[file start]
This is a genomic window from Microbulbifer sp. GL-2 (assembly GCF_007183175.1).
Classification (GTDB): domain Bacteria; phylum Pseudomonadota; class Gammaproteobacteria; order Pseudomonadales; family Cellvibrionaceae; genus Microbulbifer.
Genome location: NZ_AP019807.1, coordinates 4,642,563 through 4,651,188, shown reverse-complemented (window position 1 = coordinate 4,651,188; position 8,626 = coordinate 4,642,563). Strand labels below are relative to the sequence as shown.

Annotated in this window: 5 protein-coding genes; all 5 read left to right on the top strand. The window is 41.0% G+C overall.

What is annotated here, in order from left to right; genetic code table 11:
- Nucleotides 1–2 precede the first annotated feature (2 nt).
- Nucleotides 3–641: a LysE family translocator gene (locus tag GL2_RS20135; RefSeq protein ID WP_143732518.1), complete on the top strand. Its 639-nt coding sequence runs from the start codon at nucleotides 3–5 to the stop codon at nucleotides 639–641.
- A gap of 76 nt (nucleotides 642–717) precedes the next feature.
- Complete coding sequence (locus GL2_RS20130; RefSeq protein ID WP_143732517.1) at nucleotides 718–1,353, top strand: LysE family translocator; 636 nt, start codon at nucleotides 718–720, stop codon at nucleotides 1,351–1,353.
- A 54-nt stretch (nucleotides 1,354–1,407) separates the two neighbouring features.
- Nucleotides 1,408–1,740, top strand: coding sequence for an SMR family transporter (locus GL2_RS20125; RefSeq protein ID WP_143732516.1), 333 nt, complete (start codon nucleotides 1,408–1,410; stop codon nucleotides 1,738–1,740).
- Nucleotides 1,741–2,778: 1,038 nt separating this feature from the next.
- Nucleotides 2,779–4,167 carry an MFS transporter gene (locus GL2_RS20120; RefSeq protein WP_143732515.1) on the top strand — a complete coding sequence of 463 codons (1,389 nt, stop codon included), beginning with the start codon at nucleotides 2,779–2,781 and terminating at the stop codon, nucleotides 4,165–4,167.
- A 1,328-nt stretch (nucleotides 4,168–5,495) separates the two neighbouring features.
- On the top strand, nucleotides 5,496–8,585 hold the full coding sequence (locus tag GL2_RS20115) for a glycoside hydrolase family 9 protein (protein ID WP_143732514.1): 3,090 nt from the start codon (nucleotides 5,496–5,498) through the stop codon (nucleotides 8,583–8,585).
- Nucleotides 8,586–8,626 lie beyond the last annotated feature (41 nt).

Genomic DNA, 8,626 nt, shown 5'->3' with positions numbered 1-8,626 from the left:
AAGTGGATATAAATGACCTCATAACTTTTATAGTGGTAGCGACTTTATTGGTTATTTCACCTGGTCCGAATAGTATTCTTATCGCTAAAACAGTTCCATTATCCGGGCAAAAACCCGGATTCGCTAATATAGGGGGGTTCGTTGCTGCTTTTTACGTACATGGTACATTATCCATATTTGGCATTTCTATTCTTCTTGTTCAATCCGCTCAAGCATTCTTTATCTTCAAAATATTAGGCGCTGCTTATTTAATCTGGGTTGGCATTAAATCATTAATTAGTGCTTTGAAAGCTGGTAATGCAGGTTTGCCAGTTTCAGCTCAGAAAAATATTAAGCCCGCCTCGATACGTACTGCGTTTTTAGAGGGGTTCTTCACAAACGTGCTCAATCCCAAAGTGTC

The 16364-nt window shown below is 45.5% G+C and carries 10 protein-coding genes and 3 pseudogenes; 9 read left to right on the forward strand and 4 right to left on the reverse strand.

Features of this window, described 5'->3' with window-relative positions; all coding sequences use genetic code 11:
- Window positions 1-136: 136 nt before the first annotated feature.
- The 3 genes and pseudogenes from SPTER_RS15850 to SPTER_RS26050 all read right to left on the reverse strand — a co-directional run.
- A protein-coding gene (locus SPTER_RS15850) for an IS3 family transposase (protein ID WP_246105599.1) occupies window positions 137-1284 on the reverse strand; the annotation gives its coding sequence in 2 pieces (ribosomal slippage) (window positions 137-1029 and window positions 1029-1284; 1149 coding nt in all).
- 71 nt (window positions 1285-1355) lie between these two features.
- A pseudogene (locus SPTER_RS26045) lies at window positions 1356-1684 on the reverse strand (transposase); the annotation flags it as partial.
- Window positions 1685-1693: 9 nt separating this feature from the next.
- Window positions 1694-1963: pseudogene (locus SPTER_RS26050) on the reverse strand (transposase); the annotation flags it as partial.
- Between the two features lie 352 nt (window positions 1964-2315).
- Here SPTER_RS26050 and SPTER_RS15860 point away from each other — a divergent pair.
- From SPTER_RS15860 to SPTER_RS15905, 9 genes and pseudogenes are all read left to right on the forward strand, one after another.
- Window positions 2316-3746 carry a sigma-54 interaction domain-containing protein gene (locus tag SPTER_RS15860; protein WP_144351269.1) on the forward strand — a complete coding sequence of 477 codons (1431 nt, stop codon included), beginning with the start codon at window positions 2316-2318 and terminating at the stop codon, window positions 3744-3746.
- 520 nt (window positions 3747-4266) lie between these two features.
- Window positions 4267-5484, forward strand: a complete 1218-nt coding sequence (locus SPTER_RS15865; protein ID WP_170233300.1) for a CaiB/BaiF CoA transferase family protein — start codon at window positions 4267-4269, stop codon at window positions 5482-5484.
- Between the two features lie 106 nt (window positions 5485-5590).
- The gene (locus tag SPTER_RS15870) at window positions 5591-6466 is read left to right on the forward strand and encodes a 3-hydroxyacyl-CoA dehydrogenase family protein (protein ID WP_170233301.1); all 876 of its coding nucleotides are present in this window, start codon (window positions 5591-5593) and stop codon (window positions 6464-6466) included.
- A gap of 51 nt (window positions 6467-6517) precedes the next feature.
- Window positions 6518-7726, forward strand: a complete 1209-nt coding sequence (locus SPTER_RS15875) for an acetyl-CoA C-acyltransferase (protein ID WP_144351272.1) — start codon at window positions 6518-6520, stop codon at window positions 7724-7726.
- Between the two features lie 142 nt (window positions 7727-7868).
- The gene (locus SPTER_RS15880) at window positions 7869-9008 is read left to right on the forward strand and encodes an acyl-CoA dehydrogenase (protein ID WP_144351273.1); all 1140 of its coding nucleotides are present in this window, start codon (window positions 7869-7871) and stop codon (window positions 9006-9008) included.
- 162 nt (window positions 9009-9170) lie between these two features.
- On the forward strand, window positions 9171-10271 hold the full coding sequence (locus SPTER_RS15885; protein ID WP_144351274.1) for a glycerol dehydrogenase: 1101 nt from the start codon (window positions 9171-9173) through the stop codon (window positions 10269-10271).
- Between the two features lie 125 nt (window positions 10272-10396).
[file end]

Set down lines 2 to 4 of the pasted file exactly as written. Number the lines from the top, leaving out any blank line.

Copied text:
Classification (GTDB): domain Bacteria; phylum Pseudomonadota; class Gammaproteobacteria; order Pseudomonadales; family Cellvibrionaceae; genus Microbulbifer.
Genome location: NZ_AP019807.1, coordinates 4,642,563 through 4,651,188, shown reverse-complemented (window position 1 = coordinate 4,651,188; position 8,626 = coordinate 4,642,563). Strand labels below are relative to the sequence as shown.

Annotated in this window: 5 protein-coding genes; all 5 read left to right on the top strand. The window is 41.0% G+C overall.